Over the past, oh six months or so, I have found myself redefining what exactly I think it means to be a family, have a family—really just the word family in general.
You see, while my immediate family (mom, dad, sister) is not at at all blended, my mother’s family is quite the smoothie. Throw some bananas, some strawberries, and a few nuts into a blender, and you would have my mother’s family.
As a little girl, it was something that I loved. Something that I thrived on really. All the cousins that became the instant playmates. All the aunts and uncles who were there to pick you up and kiss the hurt away when you fell down. It was loud, crazy, and always hot—no matter how many windows were left open in the middle of December. And I loved it.
It didn’t matter to me that some of them weren’t even biologically related to me. It was what I had always known; the only thing that I had ever known. They were still my family.
But then…then something happened. I grew up.
I wasn’t the naive, little girl anymore who was satisfied with a hug and a lollipop. I wanted to see the family tree; to see exactly where I had come from. To see how these people made me, me. And still I held onto the same view, the same faith. They were still my family.
But a few months ago, the drama, the jealousy, the hurt that lay beneath the cracks; all the "big, adult, real world” stuff that had been invisible to me as a child, suddenly became as clear as glass. And all of a sudden I was left falling down the big, black hole grasping to find something to catch my fall. Because the thing that I had called my family for eighteen long years, wasn’t the same thing that I was calling my family today. And it sucked.
For eighteen years I had identified myself as a member of this big, huge family and all of a sudden I was left standing there, questioning every thing. Motives, actions, reactions. Every thing. For the first time in eighteen years, I wasn’t really sure who I even was.
But I think I’m finally starting to figure it all out.
I always thought family was more than blood.
I had my family that was biologically related to me and my family that didn’t share a single strand of similar DNA with me. But I loved them both the same. It was bigger than blood. There was no distinction—you’re my family and you’re not. They were all my family.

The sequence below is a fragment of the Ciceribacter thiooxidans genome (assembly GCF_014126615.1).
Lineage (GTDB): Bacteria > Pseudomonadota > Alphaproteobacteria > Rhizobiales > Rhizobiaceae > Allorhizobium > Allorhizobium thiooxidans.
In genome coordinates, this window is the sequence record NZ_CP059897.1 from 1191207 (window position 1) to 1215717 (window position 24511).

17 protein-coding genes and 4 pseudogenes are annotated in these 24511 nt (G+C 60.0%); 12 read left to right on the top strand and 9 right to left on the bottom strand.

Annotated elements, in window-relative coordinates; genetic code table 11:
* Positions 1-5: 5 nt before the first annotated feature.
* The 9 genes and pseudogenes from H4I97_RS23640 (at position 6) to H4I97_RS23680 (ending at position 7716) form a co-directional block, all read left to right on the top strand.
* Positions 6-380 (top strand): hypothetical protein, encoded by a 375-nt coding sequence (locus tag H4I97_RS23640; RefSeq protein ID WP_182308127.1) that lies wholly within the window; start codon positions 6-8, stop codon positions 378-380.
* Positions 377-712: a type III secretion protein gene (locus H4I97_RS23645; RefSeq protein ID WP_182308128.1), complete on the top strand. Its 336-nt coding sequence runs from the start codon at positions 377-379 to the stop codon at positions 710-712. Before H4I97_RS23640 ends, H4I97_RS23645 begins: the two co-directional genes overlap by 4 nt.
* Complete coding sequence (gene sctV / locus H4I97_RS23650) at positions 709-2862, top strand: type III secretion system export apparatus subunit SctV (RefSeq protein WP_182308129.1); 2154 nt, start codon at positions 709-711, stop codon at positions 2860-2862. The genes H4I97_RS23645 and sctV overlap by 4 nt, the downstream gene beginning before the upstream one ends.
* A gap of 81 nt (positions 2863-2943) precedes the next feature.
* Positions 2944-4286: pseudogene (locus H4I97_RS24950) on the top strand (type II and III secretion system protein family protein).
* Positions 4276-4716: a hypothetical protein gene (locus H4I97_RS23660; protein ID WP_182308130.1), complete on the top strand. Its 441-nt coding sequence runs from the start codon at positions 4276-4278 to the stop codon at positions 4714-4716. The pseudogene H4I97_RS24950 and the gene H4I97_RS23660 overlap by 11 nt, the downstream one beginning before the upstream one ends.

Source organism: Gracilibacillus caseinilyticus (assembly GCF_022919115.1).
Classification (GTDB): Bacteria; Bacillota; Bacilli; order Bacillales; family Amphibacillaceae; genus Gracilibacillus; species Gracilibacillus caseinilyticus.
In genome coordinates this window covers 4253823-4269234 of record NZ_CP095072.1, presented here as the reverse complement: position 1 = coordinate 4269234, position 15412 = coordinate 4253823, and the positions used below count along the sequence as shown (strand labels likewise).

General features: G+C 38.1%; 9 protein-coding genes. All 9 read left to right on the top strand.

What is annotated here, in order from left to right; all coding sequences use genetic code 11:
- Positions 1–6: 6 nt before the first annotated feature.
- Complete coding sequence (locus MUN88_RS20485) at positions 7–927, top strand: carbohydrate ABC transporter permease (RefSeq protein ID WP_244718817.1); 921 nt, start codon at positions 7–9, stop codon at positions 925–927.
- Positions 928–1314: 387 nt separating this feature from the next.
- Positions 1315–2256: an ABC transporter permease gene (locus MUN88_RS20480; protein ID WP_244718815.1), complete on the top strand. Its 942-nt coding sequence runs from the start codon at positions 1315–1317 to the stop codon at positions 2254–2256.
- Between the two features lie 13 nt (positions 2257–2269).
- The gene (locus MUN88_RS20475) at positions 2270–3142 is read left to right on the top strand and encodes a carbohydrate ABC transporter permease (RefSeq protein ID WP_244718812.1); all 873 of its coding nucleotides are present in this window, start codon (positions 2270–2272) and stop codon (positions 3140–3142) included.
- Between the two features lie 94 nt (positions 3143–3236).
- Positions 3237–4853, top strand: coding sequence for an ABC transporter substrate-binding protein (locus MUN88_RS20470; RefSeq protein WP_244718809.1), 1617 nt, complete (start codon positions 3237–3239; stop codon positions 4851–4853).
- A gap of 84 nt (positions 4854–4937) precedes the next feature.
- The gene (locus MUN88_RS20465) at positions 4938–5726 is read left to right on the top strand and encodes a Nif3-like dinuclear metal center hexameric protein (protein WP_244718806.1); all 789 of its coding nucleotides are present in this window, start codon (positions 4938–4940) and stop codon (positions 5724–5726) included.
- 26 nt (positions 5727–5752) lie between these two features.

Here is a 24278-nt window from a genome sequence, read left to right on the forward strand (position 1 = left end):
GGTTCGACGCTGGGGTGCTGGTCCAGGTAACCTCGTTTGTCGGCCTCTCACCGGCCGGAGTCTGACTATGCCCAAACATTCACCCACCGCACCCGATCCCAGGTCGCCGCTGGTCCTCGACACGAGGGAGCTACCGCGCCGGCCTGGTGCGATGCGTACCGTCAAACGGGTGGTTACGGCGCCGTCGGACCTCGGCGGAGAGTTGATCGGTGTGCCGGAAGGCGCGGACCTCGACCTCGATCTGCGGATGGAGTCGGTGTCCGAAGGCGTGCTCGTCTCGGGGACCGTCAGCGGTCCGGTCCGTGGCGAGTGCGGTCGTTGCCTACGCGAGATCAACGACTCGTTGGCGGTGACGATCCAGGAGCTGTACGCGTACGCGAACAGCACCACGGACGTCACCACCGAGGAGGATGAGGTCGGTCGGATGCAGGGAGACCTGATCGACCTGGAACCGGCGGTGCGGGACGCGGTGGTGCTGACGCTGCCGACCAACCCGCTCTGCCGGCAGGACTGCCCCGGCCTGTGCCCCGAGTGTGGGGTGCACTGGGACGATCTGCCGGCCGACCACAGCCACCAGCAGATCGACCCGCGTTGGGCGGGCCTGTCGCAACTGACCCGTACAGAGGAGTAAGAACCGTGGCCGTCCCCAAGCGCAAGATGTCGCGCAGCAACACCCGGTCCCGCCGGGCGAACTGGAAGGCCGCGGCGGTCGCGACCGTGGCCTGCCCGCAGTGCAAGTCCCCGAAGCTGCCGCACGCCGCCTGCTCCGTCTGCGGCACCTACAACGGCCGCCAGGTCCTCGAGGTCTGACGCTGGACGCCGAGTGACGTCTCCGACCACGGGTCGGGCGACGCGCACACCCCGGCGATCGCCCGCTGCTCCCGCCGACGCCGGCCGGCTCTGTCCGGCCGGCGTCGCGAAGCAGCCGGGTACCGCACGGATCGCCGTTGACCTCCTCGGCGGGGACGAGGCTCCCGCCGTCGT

Now I'm not so sure that blood even makes you family.
And now, as I sit here, I think I know exactly who my family is. They don’t all share my genes, or biologically make me, me. But they’re still my family. And on the flipside…just because I share genes with a person, it doesn’t automatically make them my family either.
Family is bigger than blood and yet, blood doesn’t make you family.
Because to me, to me my family is made up of the people who love me, care for me, and want me to become the best person I can be. No questions asked.
They do not purposely hurt me or others members of my family whether it may be physically or emotionally. They do not brag, boast or lie to paint a picture prettier than it may really be. Because with my family there is no need to lie. Because family is bigger than that; my family is about love and understanding. And this is my family.
Some are related to me by marriage, others are related to me by science, and still some are simply those who have been placed in my life’s path by some twist of fate.
And that is my family. At least for today.
I am a growing, reflecting, liberal arts philosophy-living girl after all.
Tomorrow I could feel totally different. But…I doubt it.